Growing vaccines

Dr Gerd Mittelstädt from Te Herenga Waka—Victoria University of Wellington’s Ferrier Research Institute is contributing to the search for a COVID-19 vaccine by finding a rapid way to produce the proteins needed to assess potential vaccine components.

Gerd Mittelstadt
Dr Gerd Mittelstädt

Working alongside other University researchers and the Malaghan Institute for Medical Research, as part of Vaccine Alliance Aotearoa New Zealand – Ohu Kaupare Huaketo, Dr Mittelstädt is working to produce part of the SARS-CoV-2 virus for immunological testing.

“I am working to produce part of the spike protein—the distinctive spikes that give the coronavirus its crown-like appearance,” Dr Mittelstädt says. “The coronavirus uses these spike proteins to attach to human cells before inserting its genetic material into those cells.”

Dr Mittelstädt is generating proteins that include the part of the spike protein known as the receptor binding domain, or RBD. This is an outer piece of the protein that plays a crucial role in how the virus attaches to human cells.

Dr Mittelstadt is using a type of yeast known as Pichia pastoris to produce the protein.

“Producing a sufficient amount of the protein is essentially the first step towards developing a potential vaccine ingredient,” Dr Mittelstädt says. “Pichia is straightforward to grow in large quantities using inexpensive methanol, so it is useful in quickly producing the protein fragments—allowing for faster evaluation.”

Dr Mittelstädt is currently performing the early steps to successfully produce the protein fragments, which he says have been very promising. His protein fragments will then go to Dr Lisa Connor in the University’s School of Biological Sciences for testing.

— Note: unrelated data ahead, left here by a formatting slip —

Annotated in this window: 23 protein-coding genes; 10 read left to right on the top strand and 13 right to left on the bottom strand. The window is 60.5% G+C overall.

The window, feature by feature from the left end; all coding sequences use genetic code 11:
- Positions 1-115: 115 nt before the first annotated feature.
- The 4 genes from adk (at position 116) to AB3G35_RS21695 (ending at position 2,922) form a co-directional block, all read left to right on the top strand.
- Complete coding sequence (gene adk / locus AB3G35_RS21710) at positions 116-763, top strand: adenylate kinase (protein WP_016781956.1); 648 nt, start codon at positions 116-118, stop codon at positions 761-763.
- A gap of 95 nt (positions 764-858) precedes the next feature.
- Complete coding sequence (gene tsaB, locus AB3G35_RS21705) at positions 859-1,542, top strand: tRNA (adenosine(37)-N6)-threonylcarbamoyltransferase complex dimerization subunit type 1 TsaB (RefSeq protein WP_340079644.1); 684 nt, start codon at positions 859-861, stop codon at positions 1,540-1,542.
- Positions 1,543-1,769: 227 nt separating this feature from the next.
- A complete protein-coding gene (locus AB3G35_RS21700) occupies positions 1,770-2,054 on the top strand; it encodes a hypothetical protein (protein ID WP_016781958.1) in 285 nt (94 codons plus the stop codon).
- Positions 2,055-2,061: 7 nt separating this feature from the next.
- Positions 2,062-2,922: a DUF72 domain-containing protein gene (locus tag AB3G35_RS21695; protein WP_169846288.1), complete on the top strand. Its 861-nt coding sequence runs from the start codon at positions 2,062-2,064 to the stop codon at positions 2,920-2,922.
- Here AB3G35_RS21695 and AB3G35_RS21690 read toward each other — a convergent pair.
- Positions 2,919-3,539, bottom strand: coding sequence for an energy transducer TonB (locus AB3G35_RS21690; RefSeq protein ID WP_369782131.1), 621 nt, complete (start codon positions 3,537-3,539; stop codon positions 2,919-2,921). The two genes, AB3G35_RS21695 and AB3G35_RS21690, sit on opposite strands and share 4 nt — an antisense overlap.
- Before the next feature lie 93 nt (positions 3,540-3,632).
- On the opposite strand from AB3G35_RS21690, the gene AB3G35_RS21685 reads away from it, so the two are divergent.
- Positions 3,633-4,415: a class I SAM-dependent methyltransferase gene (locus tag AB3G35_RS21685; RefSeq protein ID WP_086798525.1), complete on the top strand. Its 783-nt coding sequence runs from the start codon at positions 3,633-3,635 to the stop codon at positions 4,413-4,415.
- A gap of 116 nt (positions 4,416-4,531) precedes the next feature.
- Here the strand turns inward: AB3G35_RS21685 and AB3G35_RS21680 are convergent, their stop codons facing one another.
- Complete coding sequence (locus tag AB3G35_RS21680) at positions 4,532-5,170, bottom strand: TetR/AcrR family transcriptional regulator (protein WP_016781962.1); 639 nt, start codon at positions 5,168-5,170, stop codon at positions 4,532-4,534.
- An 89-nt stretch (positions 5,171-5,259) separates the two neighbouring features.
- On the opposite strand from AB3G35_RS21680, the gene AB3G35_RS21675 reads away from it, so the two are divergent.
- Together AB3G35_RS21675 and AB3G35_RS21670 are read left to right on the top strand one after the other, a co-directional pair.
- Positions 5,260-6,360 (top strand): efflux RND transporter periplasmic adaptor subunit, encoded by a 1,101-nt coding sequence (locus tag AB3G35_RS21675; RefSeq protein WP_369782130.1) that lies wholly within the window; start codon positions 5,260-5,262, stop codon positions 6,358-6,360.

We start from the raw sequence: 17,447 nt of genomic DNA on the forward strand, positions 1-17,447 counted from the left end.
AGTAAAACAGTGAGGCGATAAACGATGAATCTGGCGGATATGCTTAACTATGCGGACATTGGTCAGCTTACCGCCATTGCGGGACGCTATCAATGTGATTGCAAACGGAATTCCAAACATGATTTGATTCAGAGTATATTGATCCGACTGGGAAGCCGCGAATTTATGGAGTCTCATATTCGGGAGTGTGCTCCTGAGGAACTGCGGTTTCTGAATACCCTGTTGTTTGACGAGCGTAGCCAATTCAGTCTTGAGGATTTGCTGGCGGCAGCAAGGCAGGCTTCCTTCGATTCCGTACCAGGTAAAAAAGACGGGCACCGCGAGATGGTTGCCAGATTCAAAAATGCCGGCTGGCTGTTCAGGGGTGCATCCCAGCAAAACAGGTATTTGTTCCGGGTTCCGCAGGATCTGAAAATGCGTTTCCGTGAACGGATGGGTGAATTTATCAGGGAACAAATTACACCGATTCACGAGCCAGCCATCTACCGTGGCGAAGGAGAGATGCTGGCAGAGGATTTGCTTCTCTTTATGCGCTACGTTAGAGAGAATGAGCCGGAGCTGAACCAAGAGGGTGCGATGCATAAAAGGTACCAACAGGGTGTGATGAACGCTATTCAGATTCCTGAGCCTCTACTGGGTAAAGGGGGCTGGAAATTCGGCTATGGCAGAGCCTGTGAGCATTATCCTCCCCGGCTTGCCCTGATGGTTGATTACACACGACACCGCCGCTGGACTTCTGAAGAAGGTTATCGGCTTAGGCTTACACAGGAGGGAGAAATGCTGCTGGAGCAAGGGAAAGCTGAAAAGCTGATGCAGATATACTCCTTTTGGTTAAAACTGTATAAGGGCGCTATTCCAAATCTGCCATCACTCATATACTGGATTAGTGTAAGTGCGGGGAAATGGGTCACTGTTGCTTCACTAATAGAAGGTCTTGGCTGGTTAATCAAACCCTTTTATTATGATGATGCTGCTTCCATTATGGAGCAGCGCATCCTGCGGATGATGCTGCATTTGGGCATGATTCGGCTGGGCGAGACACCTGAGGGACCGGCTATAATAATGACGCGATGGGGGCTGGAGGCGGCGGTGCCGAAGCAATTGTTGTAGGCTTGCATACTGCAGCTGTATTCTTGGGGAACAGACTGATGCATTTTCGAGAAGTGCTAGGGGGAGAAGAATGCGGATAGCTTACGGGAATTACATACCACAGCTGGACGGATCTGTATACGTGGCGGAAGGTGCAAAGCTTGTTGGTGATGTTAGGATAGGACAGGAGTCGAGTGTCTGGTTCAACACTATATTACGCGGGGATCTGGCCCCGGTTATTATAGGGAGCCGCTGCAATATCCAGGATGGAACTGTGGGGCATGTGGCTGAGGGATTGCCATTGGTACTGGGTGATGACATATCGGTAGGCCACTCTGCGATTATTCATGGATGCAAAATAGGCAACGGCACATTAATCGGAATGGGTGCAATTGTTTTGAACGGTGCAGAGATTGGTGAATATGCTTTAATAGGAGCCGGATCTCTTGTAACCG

Dr Connor is leading the pre-clinical testing phase for the vaccine, using her extensive expertise in vaccines to ensure the protein fragments are both effective against SARS-CoV-2 and are also safe to use, as well as determining the best dose and method of administration for a successful vaccine.

“This testing will give us more information about the usefulness of the protein fragment,” Dr Mittelstädt says. “We will continue to develop the fragment, making chemical or biochemical changes to make it more effective.”

Dr Davide Comoletti from the School of Biological Sciences is also working to produce spike proteins for testing in vaccines, although he is using a different method. This will deliver a range of protein options for the researchers, including Dr Connor, to test, giving more opportunities to find a successful protein component for use in the COVID-19 vaccine.

Dr Mittelstädt hopes that this vaccine work will lead to more opportunities to develop vaccines here at the University’s Ferrier Research Institute.

“We hope to use this work as the basis for establishing a platform for protein-based vaccine development, allowing us to work on protein production, modification, and immunological testing together.”